As a leading professional services firm, KPMG Australia (KPMG) strives to contribute to the debate that is shaping the Australian economy. We are committed to meeting the requirements of all our stakeholders – not only the organisations we audit and advise, but also employees, governments, regulators and the wider community. KPMG welcomes the opportunity to provide a response to the consultation paper on a common pathway forward for digital execution of statutory declarations and deeds (the consultation paper) released by the Deregulation Taskforce of the Department of the Prime Minister and Cabinet (PM&C).
KPMG supports the Australian Government's commitment to implement smart, modern systems, settings and regulation through its Digital Economy Strategy. Electronic execution of documents offers increased flexibility and a reduction in time and costs for businesses. It is critical that we do not lose the gains that have been made in this area through the introduction of temporary measures that have enabled greater use of electronic signatures and audio‑visual witnessing of documents in response to the COVID-19 pandemic. KPMG strongly supports the Australian Government’s intention to make permanent changes to the Corporations Act in this regard.
KPMG regularly uses statutory declarations and deeds when working with clients. These documents are required by legislation and regulators across various Australian jurisdictions. The cost of execution can increase dramatically where physical witnesses and wet signatures are required. Recent advances in technology can ease the requirement of physical execution in favour of electronic execution, resulting in significant time and cost savings. The disruption from COVID-19 has demonstrated that technologies to create secure, accessible and consistent pathways for executing these important documents can be embraced, whilst maintaining the paper‑based option.
Providing effective means of digitally executing documents across international borders is essential in assisting Australian businesses to thrive in the global economy. KPMG notes that reform must be achieved in a system where measures that enhance convenience and accessibility sit alongside measures that maintain the integrity of current document execution processes. KPMG supports the principles for reform set out in the consultation paper, and recommends that several additional principles could be considered, specifically reliability, security, consistency, accessibility and certainty.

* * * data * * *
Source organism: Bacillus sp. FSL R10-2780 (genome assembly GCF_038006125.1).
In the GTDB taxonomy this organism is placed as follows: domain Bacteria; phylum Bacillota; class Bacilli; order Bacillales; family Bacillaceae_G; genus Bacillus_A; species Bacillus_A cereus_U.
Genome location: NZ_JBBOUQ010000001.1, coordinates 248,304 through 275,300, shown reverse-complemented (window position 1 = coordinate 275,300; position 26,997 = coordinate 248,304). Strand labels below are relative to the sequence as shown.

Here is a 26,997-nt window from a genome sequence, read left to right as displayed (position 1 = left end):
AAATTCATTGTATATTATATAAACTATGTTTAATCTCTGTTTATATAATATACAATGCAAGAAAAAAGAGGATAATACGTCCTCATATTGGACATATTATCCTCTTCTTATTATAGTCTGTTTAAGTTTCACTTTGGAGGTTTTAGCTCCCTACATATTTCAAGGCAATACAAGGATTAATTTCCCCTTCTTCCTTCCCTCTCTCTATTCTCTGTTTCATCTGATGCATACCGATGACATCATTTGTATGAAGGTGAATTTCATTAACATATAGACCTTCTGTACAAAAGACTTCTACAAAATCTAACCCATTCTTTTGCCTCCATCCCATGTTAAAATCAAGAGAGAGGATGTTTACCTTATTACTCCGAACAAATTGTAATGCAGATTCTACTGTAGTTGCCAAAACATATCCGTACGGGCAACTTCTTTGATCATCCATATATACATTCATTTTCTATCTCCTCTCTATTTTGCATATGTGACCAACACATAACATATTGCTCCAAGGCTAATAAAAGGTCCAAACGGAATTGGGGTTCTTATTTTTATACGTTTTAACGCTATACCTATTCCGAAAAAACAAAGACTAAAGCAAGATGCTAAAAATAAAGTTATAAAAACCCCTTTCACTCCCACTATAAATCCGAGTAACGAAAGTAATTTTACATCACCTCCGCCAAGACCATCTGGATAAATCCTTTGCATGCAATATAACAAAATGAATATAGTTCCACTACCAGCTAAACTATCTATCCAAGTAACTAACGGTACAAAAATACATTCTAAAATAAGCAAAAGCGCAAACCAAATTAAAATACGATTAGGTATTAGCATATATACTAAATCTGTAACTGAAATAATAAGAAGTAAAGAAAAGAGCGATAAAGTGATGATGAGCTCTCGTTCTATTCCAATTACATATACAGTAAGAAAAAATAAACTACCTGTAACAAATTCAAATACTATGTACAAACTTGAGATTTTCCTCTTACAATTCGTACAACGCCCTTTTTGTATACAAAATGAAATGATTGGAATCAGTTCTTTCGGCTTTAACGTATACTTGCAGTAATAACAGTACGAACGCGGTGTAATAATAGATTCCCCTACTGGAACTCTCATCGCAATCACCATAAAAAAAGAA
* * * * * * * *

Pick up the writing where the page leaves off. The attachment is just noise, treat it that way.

Furthermore, KPMG welcomes the proposal in the consultation paper to improve national consistency, since all jurisdictions in Australia have their own laws and regulations governing statutory declarations and deeds, and there are inconsistent document requirements across jurisdictions. This can add unnecessary complexity when executing documents and undermine confidence in the electronic system.
KPMG’s submission directly addresses the consultation questions at section two and makes 16 findings in section one.
In summary, we need to modernise document execution and move away from required clauses as “signed, sealed and delivered". To achieve this, clarity will be needed around how a deed can be electronically signed, virtually witnessed and delivered over the internet while still being enforceable.
KPMG looks forward to continued engagement with PM&C and the Deregulation Taskforce as they develop their final policy approach to digital execution of statutory declarations and deeds in the coming months.